tration in women of reproductive age—a multicenter prospective
cohort study. BMC Pregnancy Childbirth. 2016;16(1):195. https://
1. Gosman G, King W, Schrope B, et al. Reproductive health of wom-
en electing bariatric surgery. Fertil Steril. 2010;94(4):1426–31.
17. Charafeddine R. Seksuele gezondheid. In: Gisle L, Demarest S,
et al., editors. Gezondheidsenquête 2013. Rapport 2:
2. Merhi Z. Impact of bariatric surgery on female reproduction. J Fertil
Gezondheidsgedrag en leefstijl. Brussel: WIV-ISP; 2014.
Steril. 2009;92(5):1501–8.
18. Ginstman C, Frisk J, Ottosson J, et al. Contraceptive use before and
after gastric bypass: a questionnaire study. Obes Surg. 2015;25(11):
3. Pournaras D, Manning L, et al. Polycystic ovary syndrome is com-
mon in patients undergoing bariatric surgery in a British center.
Fertil Steril. 2010;94(2):e41. 19. Graham Y, Mansour D, Small P, et al. A survey of bariatric surgical
2010.04.046. and reproductive health professionals’knowledge and provision of
4. Patel J, Collela J, Esaka E, et al. Improvement in infertility and contraception to reproductive-aged bariatric surgical patients. Obes
pregnancy outcomes after weight loss surgery. Med Clin N Am. Surg. 2016(8):1918-23. doi:10.1007/s11695-015-2037-4.
2007;91(3):515–28. 20. Graham Y, Wilkes S, Mansour D, et al. Contraceptive needs of
5. Edison E, Whyte M, van Vlymen J, et al. Bariatric surgery in obese women following bariatric surgery. J Fam Plann Reprod Health
women of reproductive age improves conditions that underlie fer- Care. 2014;40(4):241–4.
tility and pregnancy outcomes: retrospective cohort study of UK 100959.
National Bariatric Surgery Registry (NBSR). Obes Surg. 21. Edelman AB. SFP clinical guidelines: contraceptive considerations
2016;26(12):2837–42. in obese women. Contraception. 2009;80(6):583–90. https://doi.
4. org/10.1016/j.contraception.2009.08.001.
6. Parent B, Martopullo I, Weiss NS, et al. Bariatric surgery in women 22. Eid GM, Cottam DR, Velcu LM, et al. Effective treatment of poly-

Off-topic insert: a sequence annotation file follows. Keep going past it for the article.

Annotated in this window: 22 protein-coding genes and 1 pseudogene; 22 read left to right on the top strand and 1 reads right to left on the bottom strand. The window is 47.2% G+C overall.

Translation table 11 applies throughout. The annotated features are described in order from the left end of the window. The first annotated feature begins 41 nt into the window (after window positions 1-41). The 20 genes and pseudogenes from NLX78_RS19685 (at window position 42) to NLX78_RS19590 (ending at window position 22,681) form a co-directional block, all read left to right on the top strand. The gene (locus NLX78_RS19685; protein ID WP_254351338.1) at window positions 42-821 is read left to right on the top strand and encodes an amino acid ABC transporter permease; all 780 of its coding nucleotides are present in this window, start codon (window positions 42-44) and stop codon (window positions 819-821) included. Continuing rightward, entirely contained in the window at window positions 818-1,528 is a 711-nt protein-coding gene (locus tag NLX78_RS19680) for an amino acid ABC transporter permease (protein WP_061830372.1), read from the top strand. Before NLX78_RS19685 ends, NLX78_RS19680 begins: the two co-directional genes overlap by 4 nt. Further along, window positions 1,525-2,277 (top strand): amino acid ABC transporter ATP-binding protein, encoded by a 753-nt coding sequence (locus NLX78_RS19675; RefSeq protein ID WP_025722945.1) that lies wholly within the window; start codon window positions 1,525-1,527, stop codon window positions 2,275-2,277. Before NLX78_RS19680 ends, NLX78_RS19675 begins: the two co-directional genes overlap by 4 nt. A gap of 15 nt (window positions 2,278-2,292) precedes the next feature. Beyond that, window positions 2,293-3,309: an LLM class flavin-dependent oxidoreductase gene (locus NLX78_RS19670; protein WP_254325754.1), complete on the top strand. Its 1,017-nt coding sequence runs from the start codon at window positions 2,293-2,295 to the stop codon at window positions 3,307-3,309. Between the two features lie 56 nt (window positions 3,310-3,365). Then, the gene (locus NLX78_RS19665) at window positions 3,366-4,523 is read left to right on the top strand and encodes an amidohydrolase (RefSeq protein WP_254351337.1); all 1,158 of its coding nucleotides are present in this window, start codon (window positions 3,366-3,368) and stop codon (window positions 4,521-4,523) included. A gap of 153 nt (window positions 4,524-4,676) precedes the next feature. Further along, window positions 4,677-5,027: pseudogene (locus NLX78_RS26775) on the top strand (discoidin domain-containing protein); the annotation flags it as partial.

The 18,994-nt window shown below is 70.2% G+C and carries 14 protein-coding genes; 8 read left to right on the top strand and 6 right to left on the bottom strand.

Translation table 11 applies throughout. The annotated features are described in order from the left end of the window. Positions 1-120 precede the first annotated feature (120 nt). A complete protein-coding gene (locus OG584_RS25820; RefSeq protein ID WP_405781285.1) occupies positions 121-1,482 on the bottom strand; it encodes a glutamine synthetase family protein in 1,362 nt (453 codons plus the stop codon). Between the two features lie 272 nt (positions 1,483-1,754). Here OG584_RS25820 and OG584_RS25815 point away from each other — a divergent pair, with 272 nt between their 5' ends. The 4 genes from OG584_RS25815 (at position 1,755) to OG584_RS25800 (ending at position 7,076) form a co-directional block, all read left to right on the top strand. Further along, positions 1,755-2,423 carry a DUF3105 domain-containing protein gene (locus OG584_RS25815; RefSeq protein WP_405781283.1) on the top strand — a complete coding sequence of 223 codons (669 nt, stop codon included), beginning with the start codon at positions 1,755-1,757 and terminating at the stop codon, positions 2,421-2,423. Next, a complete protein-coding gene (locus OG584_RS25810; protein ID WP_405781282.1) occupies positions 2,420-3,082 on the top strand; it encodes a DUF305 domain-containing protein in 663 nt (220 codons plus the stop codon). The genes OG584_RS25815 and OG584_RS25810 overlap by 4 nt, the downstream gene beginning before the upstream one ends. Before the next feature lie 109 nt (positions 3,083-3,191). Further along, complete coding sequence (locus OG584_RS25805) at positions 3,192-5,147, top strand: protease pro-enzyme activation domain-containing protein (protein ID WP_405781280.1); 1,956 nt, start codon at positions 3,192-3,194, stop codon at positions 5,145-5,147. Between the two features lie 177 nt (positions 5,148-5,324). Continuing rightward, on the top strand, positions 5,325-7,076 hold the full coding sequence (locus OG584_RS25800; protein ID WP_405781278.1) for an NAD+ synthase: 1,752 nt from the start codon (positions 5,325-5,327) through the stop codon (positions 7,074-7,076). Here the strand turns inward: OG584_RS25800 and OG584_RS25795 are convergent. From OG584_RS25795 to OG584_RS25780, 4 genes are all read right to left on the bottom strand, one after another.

of childbearing age, timing between an operation and birth, and cystic ovarian syndrome with Roux-en-Y gastric bypass. Surg Obes
associated perinatal complications. JAMA Surg. 2016;152(2):128. Relat Dis. 2005;1(2):77–80. 02.008.
7. Chiofalo F, Ciuoli C, Formichi C, et al. Bariatric surgery reduces 23. Teitelman M, Grotegut CA, et al. The impact of bariatric surgery on
serum anti-mullerian hormone levels in obese women with and menstrual patterns. Obes Surg. 2006;16(11):1457–63. https://doi.
without polycystic ovarian syndrome. Obes Surg. 2017;27(7): org/10.1381/096089206778870148.
1750–4. 24. Legro R, Dodson W, Gnatuk C, et al. Effects of gastric bypass
8. Deitel M, Stone E, Kassam HA, et al. Gynecologic-obstetric chang- surgery on female reproductive function. J Clin Endocrinol
es after loss of massive excess weight following bariatric surgery. J Metab. 2012;97(12):4540–8.
OBES SURG (2018) 28:1385–1393 1393


Julie Luyssen 1 & Goele Jans 2,3 & Annick Bogaerts 2,3,4 & Dries Ceulemans 5 & Christophe Matthys 6,7 & Bart Van
der Schueren 6,7 & Matthias Lannoo 6,8 & Johan Verhaeghe 2,5 & Luc Lemmens 9 & Lore Lannoo 5 & Jill Shawe 10 &
Roland Devlieger 2,5,11

1 7
Master of Family Medicine, KU Leuven, Leuven, Belgium Department of Endocrinology, University Hospitals Leuven,
2 Herestraat 49, 3000 Leuven, Belgium
Department of Development and Regeneration, KU Leuven,
Herestraat 49, 3000 Leuven, Belgium Department of Abdominal Surgery, University Hospitals Leuven,
3 Herestraat 49, 3000 Leuven, Belgium
Faculty of Health and Social Work, Research Unit Healthy Living,
UC Leuven-Limburg, Leuven, Belgium Department of Abdominal Surgery, St-Niklaas Hospital,
4 Moerlandstraat 1, 9100 St-Niklaas, Belgium
Faculty of Medicine and Health Sciences, Centre for Research and
Innovation in Care (CRIC), University of Antwerp, Faculty of Health and Medical Sciences, University of Surrey,
Antwerp, Belgium Guildford, Surrey GU2 7XH, UK
5 11
Department of Obstetrics and Gynecology, University Hospitals Department of Obstetrics, Gynecology and Reproduction, St-
Leuven, Herestraat 49, 3000 Leuven, Belgium Augustinus Hospital Wilrijk, Oosterveldlaan 24,
6 2610 Wilrijk, Belgium
Department of Clinical and Experimental Medicine, KU Leuven,
Herestraat 49, 3000 Leuven, Belgium